In cities and counties surrounding Charlotte, tensions are swirling over rapid residential growth and – especially – how to pay for it. Can their low tax rates support urban services new residents want? (Explore interactive maps.)
Since the 2008 housing crash, there’s been talk of Americans downsizing and Millennials rejecting large houses. But recent U.S. Census data show that in the Charlotte area, homes only got bigger after 2000.
Recently the site FiveThirtyEight.com reported that of the largest U.S. metros, only Charlotte’s median income, “experienced a statistically significant decline” in 2013. What’s going on?
This installment in our series of planner interviews heads to Rock Hill, where Bill Meyer describes how the city has encouraged a mixed-use development at the old Celanese plant site, revitalized downtown and is looking at its long-range planning. (Photo: Nancy Pierce)
Since 2010, the home counties of Charlotte and Raleigh have accounted for nearly half of all population growth in North Carolina. Just 10 N.C. counties tallied nearly 80 percent of the state's increased population. (Image: John Chesser, Tableau maps)
Charlotte-area residents will have an additional opportunity to voice their opinion on the region’s growth. A fourth Mecklenburg County workshop will be held Oct. 24 at Freedom Park as part of the “CONNECT Our Future” planning program. (Photo: Nancy Pierce)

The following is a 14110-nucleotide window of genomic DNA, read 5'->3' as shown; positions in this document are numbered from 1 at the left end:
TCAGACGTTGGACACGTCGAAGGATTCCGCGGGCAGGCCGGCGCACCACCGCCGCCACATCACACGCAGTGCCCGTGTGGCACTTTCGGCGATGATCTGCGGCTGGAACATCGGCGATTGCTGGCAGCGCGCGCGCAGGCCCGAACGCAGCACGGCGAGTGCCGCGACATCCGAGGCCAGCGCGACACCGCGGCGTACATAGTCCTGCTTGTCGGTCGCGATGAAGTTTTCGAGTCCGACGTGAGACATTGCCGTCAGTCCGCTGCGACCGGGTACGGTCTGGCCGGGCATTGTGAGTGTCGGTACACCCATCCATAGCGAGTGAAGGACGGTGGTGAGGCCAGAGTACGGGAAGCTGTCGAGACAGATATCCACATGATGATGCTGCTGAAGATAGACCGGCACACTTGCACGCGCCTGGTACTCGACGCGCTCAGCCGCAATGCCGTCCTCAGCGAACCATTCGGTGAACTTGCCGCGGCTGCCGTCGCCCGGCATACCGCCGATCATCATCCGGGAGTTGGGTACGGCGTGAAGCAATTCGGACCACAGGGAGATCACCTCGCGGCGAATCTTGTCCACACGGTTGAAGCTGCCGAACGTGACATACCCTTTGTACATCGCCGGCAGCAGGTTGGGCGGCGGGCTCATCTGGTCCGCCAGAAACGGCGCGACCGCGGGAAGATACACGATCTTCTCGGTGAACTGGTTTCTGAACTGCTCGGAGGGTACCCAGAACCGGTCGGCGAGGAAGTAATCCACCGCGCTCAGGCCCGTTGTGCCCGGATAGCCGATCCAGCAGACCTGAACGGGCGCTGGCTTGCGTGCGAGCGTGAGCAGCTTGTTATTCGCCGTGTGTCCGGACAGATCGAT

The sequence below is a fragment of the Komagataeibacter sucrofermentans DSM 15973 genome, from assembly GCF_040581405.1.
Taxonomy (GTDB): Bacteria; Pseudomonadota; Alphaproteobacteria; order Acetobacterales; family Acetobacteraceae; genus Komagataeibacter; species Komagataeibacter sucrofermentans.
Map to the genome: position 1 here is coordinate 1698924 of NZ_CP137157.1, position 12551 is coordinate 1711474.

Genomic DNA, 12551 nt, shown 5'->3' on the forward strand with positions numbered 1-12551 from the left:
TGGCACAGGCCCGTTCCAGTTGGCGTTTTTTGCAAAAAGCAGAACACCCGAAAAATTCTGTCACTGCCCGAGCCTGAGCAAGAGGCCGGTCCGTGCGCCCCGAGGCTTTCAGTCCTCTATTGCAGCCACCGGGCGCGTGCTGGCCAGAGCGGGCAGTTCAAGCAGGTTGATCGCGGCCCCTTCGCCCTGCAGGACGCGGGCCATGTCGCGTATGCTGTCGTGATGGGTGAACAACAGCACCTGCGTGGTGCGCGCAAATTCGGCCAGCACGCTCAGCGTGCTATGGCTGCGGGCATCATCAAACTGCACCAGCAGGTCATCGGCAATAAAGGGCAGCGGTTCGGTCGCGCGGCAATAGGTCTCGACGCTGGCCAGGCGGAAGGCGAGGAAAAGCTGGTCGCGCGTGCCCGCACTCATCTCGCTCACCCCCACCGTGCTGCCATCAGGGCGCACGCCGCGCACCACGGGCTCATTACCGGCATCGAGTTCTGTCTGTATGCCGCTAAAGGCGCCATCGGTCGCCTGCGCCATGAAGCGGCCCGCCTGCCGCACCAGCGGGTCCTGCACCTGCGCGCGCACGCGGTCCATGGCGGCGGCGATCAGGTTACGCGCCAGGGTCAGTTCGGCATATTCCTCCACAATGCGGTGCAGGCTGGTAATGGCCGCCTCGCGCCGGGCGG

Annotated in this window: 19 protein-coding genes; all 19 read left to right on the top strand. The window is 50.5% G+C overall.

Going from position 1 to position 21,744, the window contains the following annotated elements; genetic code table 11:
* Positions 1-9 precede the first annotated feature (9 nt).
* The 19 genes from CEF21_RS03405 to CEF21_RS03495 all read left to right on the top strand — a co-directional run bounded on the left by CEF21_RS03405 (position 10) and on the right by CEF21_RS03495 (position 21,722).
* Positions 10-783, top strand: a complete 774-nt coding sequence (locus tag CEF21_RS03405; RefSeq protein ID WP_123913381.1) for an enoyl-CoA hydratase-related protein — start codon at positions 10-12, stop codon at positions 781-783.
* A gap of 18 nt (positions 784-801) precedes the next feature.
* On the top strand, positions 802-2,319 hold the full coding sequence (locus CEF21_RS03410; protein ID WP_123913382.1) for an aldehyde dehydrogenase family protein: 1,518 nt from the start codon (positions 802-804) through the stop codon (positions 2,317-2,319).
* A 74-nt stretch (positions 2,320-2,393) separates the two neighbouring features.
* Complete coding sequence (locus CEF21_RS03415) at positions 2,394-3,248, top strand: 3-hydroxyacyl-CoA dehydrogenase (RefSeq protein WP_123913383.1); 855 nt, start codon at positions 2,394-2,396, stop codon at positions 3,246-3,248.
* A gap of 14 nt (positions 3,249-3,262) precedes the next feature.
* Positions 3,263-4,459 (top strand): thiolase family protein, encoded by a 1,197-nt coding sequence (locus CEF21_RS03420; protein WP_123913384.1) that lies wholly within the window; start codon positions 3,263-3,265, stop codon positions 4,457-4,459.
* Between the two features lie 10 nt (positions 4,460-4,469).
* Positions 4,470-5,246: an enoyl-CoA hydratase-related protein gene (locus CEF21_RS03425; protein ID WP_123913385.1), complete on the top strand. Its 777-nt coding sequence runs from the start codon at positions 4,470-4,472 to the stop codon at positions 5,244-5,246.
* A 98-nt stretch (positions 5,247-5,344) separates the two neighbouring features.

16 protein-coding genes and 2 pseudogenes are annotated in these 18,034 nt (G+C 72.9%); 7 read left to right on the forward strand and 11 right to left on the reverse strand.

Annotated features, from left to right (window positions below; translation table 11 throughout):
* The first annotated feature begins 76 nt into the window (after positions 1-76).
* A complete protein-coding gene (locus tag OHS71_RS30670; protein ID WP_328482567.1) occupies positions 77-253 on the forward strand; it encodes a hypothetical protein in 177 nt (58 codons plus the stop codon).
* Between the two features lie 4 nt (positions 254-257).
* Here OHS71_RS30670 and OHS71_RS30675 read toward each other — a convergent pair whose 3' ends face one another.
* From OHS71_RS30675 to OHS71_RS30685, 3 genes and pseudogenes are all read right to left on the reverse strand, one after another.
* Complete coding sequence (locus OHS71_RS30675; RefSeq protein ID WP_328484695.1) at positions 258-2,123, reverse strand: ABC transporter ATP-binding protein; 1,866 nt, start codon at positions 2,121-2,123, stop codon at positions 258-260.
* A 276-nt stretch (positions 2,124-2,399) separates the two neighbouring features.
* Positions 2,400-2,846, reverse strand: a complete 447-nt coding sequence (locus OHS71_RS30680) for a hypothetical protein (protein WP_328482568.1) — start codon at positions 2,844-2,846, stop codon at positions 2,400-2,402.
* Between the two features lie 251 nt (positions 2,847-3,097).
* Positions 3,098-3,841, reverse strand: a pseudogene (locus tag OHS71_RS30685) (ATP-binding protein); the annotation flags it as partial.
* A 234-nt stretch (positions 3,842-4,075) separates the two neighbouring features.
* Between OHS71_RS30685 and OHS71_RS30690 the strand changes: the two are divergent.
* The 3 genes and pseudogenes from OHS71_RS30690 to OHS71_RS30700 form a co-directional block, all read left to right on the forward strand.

Charlotte area planning and sustainability enthusiasts can have their say about the future of the region in coming weeks by getting involved in two long-range regional planning efforts.
Gastonia and Rock Hill: two former textile towns, each with a large and empty old mill in the middle of town. How are they working to use Gastonia’s Loray Mill and Rock Hill’s old Bleachery site for economic development? (Photo: Mae Israel)
How can the Charlotte region prepare for the thousands of new jobs and houses expected to come here? RealityCheck2050, part of the CONNECT process, let regional participants develop their own versions of the future. (Photo: Melissa Currie)
An implied threat Monday from Charlotte City Council to withdraw support for the proposed Monroe Bypass is more fallout from an increasingly fractious battle over Charlotte’s airport. And now, that battle might be putting at risk some long-nurtured regional cooperation. (Photo: Nancy Pierce)